Trellis systems nc state extension publications grade 9 electricity module

Trellis systems are used for cane support with trailing and semi-erect cultivars to keep the fruit off the ground and with erect cultivars that will be allowed to grow tall before being topped. Positioning canes on a trellis improves sunlight exposure, air movement, and spray penetration throughout the canopy. Using a trellis system will make the planting easier to manage. Easier harvest results in cleaner picking, lessening the attraction of picnic, sap, June, and Japanese beetles that can result from the presence of overripe and rotted fruit. Trellising can also make floricane removal easier. Construct trellises prior to the first harvest season.

Growers use a variety of trellis support systems to support canes. Your trellising goal is to minimize labor and maximize yield. Each trellis type has its advantages and disadvantages, and most can be modified according to your needs. Evaluate each trellis system to determine what type best suits your needs.

Many different types of trellis systems exist. Consider the following factors when selecting which type to use: cost of materials and construction; availability of competent, trained labor; and climatic considerations, such as the potential for cold injury.

Line posts are used to position wires at desired heights above the ground. Posts can be either wood or metal. Wood line posts stand up to stresses—such as wind perpendicular to the trellis—better than metal posts. If wood posts are used, they should be treated for in-ground use. Unless heavy metal posts are used for line posts, it is advantageous to use a wood line post every second to third post. Drive or set posts 2 feet into the ground with 5 feet remaining above ground. Wood posts should have a top diameter of about 4 inches. For hand harvested crops, set posts no more than 25 to 30 feet apart. The end posts, where wire tensioning is done, should be larger than line posts (suggest a minimum of 8 feet in length with a 6 inch top diameter to allow them to be driven 3 feet into the ground). Generally, wood is used for end posts. Use anchors to further support end posts.

Both of these trellis systems move the position of the canes during the year. In the early spring, the trellis is moved to a horizontal position. Once the flowering shoots have begun flowering, the canopy is moved beyond the vertical position for harvest. In both of these systems, fruiting occurs primarily on one side of the trellis. Both systems require intensive management of the primocanes.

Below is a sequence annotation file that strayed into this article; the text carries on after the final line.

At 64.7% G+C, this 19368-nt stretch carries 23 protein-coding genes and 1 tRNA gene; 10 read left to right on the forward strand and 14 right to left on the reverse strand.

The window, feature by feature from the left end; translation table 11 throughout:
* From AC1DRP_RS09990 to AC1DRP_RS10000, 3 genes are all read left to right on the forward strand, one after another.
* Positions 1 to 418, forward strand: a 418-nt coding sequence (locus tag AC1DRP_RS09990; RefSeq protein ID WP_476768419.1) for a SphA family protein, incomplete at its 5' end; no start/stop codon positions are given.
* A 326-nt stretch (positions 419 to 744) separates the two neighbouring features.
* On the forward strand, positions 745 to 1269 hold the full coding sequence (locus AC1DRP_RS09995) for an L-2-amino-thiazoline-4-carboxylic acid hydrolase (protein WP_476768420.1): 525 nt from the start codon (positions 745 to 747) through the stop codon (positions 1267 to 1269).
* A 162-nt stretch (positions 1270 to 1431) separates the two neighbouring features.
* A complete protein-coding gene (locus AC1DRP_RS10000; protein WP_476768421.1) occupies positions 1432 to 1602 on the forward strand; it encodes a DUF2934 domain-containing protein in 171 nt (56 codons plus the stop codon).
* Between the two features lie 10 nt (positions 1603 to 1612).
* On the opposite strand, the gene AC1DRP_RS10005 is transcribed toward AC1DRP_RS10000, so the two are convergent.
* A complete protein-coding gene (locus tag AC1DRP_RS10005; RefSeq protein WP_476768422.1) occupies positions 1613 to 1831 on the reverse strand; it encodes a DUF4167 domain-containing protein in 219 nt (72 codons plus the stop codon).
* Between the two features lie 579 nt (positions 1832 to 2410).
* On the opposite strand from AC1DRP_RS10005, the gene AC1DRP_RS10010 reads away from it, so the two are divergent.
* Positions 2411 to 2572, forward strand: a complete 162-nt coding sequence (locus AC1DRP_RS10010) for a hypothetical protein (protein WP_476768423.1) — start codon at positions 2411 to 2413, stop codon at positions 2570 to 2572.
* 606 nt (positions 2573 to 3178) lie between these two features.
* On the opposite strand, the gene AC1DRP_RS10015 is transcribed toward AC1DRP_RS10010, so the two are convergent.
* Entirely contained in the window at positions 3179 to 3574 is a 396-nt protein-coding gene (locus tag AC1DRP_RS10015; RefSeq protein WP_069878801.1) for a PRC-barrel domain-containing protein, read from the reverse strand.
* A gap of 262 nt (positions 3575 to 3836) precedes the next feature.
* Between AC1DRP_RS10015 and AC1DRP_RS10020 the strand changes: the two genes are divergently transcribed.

“The trellis consists of a post (∼50 cm) (a) which has two plates (b) attached at the top ( Figure 20c). A long (c) and a short (d) cross-arm are secured between the two plates with detent pins. Both cross-arms are rotatable. There are two cane training wires (e1 and e2) that are threaded through holes in the plates. Additional trellis wires (f) are threaded through both cross-arms and secured to end trellis assembly arms. The wires in the foreground are connected to a wooden tie-back post (g). The primocanes are placed on the training wire below the short cross-arm (e1). Wires terminate at the wooden tie-back post and on end trellis assembly arms on the first and last posts of each row with a “Quik-End” tensioner (h) which has internal spring-loaded clamps. In winter, the canes are pushed over to the training wire under the long cross-arm (e2).

“When plants are in bloom, the long cross-arms are oriented horizontally ( Figure 20d). Note the top of the post (arrow) on left side. The lateral canes that were secured to the wire on the long cross-arms have produced flower shoots and all have grown upward. Flower shoots that develop from axillary buds oriented down on the lateral canes will curve and grow upward between lateral canes. Soon after all the flower shoots have a few open flowers, the cross-arms can be rotated upward and beyond vertical. By this time, the rachis (inflorescence axis) is woody and will not curve upward. The upward rotation of the cross-arms positions the fruit on one side of the row.” (Takeda, Glenn, and Tworkoski 2013, 24-40)